The Food Safety and Standards Authority of India (FSSAI) have issued draft standards prescribing the maximum limit of iron filings in tea at 150 milligram per kilogram of tea. Through its direction dated 22 April, 2016 the FSSAI has invited comments and suggestions from all stakeholders. In this regard the FSSAI has also directed the enforcement officials in all States and Union Territories to implement these standards prescribing the limit of iron filings in tea till the final notification is published.
Prior to this the FSSAI had issued a statutory advisory in November 2013, where the tea manufacturers were asked to limit iron filing in tea to150mg per kg till the final decision on the safety parameters could be taken. The government had asked the National Institution of Nutrition (NIN) at Hyderabad to conduct a study on the safety limits of iron filings in tea before the Food Authority’s relevant panel made an assessment. Traders in both loose tea and packaged tea powder had to deal with rejection of tea consignments if a higher than the permitted quantum of iron filings was found in their consignment.
Since quite a while now the tea traders have been pushing to increase the limit of iron filings in tea to 500mg per kg. This limit is way above the limit in developed countries where standards for tea filings are at 120mg per kilogram of tea. In some developing countries the limit is as high as 500mg per kilogram of tea while in neighbouring Sri Lanka, which is also a tea producer the limit stands at 200mg per kg of tea.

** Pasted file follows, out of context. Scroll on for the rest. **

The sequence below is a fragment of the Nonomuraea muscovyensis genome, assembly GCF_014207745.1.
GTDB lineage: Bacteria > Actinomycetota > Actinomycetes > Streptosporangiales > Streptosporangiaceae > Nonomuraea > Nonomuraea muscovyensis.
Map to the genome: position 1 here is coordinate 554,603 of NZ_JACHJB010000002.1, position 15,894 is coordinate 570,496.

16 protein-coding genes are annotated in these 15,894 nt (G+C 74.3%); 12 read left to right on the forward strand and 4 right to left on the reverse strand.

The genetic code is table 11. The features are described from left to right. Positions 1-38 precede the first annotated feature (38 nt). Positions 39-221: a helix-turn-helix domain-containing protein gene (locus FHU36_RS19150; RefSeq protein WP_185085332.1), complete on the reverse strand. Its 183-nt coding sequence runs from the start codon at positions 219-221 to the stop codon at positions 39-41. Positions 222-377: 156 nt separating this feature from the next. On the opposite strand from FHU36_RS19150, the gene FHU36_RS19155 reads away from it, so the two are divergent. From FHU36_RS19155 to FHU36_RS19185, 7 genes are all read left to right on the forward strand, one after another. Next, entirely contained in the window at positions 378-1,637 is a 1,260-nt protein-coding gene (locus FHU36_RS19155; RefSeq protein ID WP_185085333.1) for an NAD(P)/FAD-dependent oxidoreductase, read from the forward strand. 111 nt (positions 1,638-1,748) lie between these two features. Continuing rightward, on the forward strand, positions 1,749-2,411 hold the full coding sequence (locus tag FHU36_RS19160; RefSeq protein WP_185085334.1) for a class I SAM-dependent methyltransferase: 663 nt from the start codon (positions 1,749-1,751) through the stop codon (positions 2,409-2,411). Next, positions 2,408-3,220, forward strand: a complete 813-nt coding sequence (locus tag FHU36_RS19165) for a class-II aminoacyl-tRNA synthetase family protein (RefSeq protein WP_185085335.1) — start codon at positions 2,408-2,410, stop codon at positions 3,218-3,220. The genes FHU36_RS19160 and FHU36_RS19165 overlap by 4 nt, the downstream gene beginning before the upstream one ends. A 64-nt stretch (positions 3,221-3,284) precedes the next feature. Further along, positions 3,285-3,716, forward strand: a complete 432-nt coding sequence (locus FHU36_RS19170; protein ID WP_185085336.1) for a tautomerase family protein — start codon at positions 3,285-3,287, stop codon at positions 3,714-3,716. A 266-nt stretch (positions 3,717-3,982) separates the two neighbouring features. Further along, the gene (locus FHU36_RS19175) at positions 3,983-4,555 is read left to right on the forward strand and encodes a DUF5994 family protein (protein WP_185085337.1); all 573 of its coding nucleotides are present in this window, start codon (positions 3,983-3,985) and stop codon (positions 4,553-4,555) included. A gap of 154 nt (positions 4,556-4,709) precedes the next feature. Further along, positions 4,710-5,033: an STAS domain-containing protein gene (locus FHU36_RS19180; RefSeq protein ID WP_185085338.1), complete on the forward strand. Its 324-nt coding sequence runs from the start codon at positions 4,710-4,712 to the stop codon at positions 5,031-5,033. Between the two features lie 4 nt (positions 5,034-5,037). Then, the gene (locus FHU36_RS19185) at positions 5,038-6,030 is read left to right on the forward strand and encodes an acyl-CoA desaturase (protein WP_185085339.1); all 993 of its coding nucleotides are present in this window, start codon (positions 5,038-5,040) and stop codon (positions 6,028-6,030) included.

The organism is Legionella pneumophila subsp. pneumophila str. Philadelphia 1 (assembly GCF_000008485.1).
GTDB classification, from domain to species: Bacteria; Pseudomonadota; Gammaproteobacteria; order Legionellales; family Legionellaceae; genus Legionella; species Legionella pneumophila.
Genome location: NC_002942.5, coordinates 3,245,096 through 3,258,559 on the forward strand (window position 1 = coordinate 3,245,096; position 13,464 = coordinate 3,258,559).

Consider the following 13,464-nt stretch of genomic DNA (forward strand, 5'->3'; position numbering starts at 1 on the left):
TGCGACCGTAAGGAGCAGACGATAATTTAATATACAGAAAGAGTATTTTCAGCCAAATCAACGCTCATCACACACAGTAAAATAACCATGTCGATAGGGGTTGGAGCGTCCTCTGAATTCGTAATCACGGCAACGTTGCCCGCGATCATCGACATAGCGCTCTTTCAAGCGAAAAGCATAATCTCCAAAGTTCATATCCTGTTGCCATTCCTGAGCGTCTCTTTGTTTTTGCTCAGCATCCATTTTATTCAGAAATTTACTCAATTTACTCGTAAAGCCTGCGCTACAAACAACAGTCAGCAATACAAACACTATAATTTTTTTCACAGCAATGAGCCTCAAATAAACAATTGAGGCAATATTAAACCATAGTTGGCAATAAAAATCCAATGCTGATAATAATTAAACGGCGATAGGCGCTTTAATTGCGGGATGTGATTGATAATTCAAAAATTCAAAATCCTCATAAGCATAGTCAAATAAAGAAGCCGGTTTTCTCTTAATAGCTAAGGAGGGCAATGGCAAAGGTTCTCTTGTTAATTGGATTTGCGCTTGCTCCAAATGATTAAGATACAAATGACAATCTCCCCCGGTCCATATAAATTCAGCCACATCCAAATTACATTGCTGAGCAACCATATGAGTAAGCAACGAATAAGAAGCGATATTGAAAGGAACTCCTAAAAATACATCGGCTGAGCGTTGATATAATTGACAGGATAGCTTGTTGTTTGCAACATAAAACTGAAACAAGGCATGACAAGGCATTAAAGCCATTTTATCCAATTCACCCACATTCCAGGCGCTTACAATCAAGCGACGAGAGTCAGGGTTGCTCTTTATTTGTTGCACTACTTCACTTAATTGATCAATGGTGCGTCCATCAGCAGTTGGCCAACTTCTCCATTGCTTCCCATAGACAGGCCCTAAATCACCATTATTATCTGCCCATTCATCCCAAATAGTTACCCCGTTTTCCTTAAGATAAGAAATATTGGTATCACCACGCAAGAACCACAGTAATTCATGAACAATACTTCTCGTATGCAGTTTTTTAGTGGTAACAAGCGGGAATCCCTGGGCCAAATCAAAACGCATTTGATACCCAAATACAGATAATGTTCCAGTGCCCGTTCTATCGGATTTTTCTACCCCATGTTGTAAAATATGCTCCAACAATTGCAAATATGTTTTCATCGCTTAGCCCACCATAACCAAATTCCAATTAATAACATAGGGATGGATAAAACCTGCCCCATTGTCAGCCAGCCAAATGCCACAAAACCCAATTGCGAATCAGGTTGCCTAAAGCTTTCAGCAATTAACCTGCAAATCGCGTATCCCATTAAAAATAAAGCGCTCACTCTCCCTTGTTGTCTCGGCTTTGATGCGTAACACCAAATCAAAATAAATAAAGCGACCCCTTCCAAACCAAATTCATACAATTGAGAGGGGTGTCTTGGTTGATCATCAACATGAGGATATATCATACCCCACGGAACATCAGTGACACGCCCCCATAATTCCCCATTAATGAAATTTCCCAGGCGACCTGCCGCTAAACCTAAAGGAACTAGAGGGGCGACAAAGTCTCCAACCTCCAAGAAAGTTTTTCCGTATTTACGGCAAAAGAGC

It is not possible to have a zero limit iron presence in tea because of the way tea is processed. Also there is no indication that there is deliberate iron filing adulteration in tea as the iron filings are reaching tea because of the use of iron meshes and rollers. Tea leaves are dried in sieves with iron meshes and crushed with iron rollers. Iron crushing machines could be releasing iron particles into the tea due to friction. Normally tea manufacturers use huge magnets to remove the iron particles but it is possible that the very tiny particles of iron escape the magnet and remain in the tea.
It seems that after the NIN recommendation, the FSSAI’s scientific panel have now approved of the limit of 150 milligram per kilogram of iron filings in tea whether lose or packaged. This limit has been fixed because excess iron can easily accumulate in the human body and is then difficult to expel. Though iron is good for health, excess intake by consumers through foods can lead to simple health problems like loose motion or stomach ache or more serious problems like cancer and cardiac problems. Tea manufacturers and tea traders will have to follow this standard for limit of iron filings in tea and will have to wait and see if there are any changes in the final published gazette notification.